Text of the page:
It's All Coming Together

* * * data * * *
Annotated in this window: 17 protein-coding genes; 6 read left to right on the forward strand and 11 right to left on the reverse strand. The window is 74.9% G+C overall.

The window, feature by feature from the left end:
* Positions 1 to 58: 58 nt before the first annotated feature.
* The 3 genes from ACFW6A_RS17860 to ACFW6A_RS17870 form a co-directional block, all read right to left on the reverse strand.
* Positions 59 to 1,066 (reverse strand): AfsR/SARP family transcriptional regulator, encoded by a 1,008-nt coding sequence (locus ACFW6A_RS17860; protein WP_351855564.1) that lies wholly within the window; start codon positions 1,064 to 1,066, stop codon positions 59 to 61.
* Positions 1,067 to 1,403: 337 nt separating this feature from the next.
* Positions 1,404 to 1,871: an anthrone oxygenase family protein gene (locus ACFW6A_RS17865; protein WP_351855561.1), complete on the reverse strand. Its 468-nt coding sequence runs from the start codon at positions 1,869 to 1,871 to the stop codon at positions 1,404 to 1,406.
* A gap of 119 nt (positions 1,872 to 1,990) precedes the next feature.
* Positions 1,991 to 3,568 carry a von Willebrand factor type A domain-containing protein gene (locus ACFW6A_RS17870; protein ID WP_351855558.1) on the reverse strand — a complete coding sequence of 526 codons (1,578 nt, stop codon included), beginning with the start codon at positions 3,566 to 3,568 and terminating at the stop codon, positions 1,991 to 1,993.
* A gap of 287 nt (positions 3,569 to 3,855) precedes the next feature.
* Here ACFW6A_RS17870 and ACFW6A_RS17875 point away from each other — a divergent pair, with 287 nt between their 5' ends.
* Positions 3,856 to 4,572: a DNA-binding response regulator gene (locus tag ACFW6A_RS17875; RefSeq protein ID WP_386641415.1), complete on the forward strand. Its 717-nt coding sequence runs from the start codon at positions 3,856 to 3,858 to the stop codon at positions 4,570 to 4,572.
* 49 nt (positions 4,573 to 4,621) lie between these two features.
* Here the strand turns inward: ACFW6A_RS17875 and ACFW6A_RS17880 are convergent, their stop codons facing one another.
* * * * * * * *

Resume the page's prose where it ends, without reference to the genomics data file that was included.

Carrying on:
I didn't think there would be a time within the first quarter itself where I'd piece together insights from the various readings, into one big picture. With my last reading for Leadership that milestone has been reached! Surprise, Surprise! “Effectiveness can be learned and must be learned,” says Peter Drucker, as his concluding statement in What Makes an Effective Leader. That opinion is loaded with hope and his article effectively outlines ways to make that goal a reality. He breaks down the traits that he believes comprise an effective leader into their various components so that you aren’t just being told to “Take Responsibility for Communicating” or “Make Meetings Productive” but are also told what specific actions must be taken to achieve those ends. His approach seemed to take a page out of our previous reading, ….Meaningful Feedback by Sloan Weitzel, which advocated that feedback is meaningful only if behaviors and attitudes are dissected into their components and then shared. His point about effective managers focusing on opportunities rather than problems was also reminiscent of "The Art of Appreciative Inquiry" which emphasizes focusing on what’s going well and unleashing energy to achieve the various possibilities. From ‘Effective Meetings’ to ‘Taking Responsibility for Decisions’ to Knowledge Sharing, Drucker wisely chooses to address the most likely ‘bumps’ to be encountered, irrespective of the size or industry of an organization. What he leaves out, whether it’s about formal procedures for group decision making or pertaining to the psychology of people, have been covered in "Why It’s So Hard to Be Fair" and the other readings we have done so far. While Collins’ findings on Level 5 Leadership may not resonate with every reader, it does seem plausible that a leader who doesn’t seek to hog the limelight, distributes credit to his team for successes and looks to himself when there are failures, could be an effective leader. When you distribute credit to others you are, in effect, bolstering their own sense of pride in their work. The resulting impact could be similar to that experienced by staffers when appreciative inquiry is employed. When you are looking inward and holding yourself responsible for failures, it goes back to the ideas espoused by Senge, to first evaluate how our actions and choices may affect the choices and actions of others, rather than holding them responsible, by default, for things gone awry. Together, the selection of articles complement each other well. All in all, an insightful read for those beginning to look at organizations and their inner workings.